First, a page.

For playpen and small scripts, something like this might be enough:

#![cargo(dependencies("rust-serialize" = "0.3", "hyper" = "0.5"))]

</fantasy>


#10

This seems to me like the essential and most important role for std to have. Basically everything in Rust aside from the memory model is a library concern; while std can present a sane default for e.g. io, what’s more important are the traits and types defined in std that provide a lingua franca for other libraries to share so that they can be safely and easily composed. I think looser coherence rules will be needed for this to really be effective, though.

This would be great! The way that makes sense to me to do it though is to use something like a specially formatted doc comment at the head of the file. Maybe a three-tick code block tagged “Cargo”, e.g.

//! ```Cargo
//! [dependencies]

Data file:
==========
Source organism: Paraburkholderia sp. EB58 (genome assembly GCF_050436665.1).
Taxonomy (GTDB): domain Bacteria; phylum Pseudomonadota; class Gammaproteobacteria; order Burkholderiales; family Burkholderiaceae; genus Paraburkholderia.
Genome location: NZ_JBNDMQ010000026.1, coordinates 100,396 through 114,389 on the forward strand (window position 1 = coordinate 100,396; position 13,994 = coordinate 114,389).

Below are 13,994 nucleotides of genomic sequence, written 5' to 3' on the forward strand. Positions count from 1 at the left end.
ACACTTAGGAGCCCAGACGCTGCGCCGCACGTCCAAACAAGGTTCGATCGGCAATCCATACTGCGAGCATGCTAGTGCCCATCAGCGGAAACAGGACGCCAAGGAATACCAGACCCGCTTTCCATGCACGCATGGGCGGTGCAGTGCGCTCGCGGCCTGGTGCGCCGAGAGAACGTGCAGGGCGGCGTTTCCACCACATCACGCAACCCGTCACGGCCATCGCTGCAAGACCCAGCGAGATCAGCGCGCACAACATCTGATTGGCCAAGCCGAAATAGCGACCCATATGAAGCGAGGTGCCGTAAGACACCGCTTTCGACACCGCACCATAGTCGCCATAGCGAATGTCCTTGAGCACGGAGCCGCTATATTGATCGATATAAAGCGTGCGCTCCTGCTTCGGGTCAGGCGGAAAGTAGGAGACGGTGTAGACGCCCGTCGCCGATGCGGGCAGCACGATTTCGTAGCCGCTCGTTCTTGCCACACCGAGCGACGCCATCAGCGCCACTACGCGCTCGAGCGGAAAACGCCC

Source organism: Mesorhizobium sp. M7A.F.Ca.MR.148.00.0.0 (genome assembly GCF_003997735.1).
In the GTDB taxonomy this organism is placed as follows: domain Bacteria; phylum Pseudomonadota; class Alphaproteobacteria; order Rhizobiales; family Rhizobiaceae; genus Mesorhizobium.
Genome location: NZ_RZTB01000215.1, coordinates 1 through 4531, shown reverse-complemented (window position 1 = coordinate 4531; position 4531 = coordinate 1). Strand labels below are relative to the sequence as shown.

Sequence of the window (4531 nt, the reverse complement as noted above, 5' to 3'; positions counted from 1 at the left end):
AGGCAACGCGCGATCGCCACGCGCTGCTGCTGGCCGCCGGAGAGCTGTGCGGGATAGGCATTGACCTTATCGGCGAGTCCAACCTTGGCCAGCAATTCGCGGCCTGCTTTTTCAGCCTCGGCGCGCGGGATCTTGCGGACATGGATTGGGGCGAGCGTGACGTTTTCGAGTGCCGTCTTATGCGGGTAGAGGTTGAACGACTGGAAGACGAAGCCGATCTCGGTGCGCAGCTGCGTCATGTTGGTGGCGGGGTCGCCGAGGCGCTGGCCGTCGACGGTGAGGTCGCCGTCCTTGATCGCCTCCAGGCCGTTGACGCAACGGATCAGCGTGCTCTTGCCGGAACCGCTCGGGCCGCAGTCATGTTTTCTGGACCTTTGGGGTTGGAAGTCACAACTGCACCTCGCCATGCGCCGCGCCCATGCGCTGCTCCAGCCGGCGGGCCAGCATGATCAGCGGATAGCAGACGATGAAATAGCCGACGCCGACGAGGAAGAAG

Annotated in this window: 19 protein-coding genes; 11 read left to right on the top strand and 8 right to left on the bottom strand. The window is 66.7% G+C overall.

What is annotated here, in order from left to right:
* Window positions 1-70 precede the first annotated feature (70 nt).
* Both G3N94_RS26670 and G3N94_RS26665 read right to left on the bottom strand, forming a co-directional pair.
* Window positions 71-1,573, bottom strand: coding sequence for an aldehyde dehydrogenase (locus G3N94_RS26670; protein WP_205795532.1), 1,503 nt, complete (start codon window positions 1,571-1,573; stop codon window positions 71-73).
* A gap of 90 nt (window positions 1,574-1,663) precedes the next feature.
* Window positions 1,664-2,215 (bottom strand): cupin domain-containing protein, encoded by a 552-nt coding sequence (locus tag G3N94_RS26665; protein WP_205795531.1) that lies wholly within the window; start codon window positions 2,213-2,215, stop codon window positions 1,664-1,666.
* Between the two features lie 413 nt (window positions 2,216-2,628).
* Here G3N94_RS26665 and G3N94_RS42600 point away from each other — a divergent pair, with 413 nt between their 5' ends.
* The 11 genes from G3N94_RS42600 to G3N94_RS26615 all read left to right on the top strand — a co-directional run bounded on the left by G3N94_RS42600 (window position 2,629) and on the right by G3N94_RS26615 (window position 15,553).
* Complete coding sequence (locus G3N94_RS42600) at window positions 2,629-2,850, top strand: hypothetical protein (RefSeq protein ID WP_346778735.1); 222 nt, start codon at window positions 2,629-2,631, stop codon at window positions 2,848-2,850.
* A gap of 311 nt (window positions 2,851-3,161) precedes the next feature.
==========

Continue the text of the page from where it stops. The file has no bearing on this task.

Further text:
//! serde = "0.4.0"
//! ```
extern crate serde;
...

rustdoc would then also learn to drop ```Cargo blocks.


#11

I think you could avoid a lot of the network traffic, sandbox issues, and cargo issues by having a curated set of crates that could be used in the playpen, and having them available pre-compiled on the playpen machine.

There are a large number of crates that just wouldn’t make sense due to sandbox restrictions, the platform, the nature of the crate (who’s going to be running GTK apps in the playpen?), and similar issues. You don’t really want to open up a large amount more surface for downloading, compiling, running arbitrary build scripts, and so on from potentially arbitrary crates from crates.io.

So just pick a set of popular and fundamental crates that make sense to use in the playpen, have them available in the search path, and you get to use only the ones that are available there.


#12

cough https://github.com/DanielKeep/cargo-script

I might have accidentally that fantasy…


#13

Strings in attributes can be raw strings:

#[cargo = r#"
[dependencies]
serde = "0.4.0"
"#]
extern crate serde;